Mansa Musa

Musa's father was named Faga Leye and his mother may have been named Kanku. Faga Leye was the son of Abu Bakr, a brother of Sunjata, the first mansa of the Mali Empire. The date of Musa's birth is unknown, but he still appeared to be a young man in 1324.

MAZU THE GAME

deangichuki

11/20/20212 min read

man walking along with camels in desert

Mansa Musa, was the ninth Mansa of the Mali Empire, one of the most powerful Islamic West African states.

Musa's father was named Faga Leye and his mother may have been named Kanku. Faga Leye was the son of Abu Bakr, a brother of Sunjata, the first mansa of the Mali Empire. The date of Musa's birth is unknown, but he still appeared to be a young man in 1324.

Musa ascended to power in the early 1300s under unclear circumstances. According to Musa's own account, his predecessor as mansa of Mali, presumably Muhammad ibn Qu, launched two expeditions to explore the Atlantic Ocean(200 ships for the first exploratory mission and 2,000 ships for the second). The mansa led the second expedition himself, and appointed Musa as his deputy to rule the empire until he returned. When he did not return, Musa was crowned as mansa himself, marking a transfer of the line of succession from the descendants of Sunjata to the descendants of his brother Abu Bakr. Musa had a wife named Inari Konte.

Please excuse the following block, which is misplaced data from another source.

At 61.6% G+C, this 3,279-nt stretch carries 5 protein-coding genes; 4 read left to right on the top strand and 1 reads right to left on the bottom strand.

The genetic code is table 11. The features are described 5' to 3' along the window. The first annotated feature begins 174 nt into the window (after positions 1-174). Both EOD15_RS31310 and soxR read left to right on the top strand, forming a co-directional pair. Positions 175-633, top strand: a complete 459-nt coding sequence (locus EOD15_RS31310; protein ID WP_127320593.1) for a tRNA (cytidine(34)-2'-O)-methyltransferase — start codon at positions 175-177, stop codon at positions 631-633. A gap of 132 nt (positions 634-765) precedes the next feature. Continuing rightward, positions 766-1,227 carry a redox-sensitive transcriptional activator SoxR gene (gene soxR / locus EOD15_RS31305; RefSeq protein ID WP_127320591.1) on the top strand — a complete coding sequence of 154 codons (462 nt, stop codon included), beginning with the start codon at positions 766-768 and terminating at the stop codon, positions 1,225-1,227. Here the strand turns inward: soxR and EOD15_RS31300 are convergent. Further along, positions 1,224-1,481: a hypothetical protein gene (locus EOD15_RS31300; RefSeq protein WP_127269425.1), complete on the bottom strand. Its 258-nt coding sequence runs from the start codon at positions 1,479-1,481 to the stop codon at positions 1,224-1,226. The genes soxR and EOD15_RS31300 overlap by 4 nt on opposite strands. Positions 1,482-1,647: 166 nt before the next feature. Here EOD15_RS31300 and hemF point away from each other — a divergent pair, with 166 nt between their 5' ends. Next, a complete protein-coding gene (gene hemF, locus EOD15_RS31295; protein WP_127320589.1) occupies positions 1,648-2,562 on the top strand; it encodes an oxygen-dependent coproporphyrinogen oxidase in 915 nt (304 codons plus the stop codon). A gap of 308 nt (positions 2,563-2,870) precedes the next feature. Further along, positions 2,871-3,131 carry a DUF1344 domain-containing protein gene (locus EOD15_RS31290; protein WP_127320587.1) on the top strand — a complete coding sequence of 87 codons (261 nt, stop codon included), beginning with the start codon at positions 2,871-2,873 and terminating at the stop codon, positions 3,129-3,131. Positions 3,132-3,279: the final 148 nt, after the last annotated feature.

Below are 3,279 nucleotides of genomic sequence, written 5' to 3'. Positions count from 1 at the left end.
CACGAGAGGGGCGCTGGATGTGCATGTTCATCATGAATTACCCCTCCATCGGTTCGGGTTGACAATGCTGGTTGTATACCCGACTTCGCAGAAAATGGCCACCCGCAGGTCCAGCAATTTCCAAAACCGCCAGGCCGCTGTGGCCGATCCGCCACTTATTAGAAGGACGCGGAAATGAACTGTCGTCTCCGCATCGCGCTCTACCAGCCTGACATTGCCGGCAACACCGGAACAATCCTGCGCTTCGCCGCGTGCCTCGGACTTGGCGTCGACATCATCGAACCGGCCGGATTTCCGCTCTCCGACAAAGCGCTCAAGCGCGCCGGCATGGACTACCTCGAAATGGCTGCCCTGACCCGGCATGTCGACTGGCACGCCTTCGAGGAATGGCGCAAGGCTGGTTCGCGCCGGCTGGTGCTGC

At the time of Musa's ascension to the throne, Mali in large part consisted of the territory of the former Ghana Empire, which Mali had conquered. The Mali Empire consisted of land that is now part of Guinea, Senegal, Mauritania, The Gambia and the modern state of Mali.

Musa went on the hajj to Mecca in 1324, and traveled with an enormous entourage and a vast supply of gold. En route, he spent time in Cairo, where his lavish gift-giving caused a noticeable drop in the price of gold for over a decade and garnered the attention of the wider Muslim world.

Musa expanded the borders of the Mali Empire, in particular incorporating the cities of Gao and Timbuktu into its territory. He sought closer ties with the rest of the Muslim world, particularly the Mamluk Sultanate and Marinid Sultanate. He recruited scholars from the wider Muslim world to travel to Mali, such as the Andalusian poet Abu Ishaq al-Sahili, and helped establish Timbuktu as a center of Islamic learning. His reign is associated with numerous construction projects, including part of Djinguereber Mosque in Timbuktu.

Musa's reign is regarded as the highest point of Mali's power and prestige.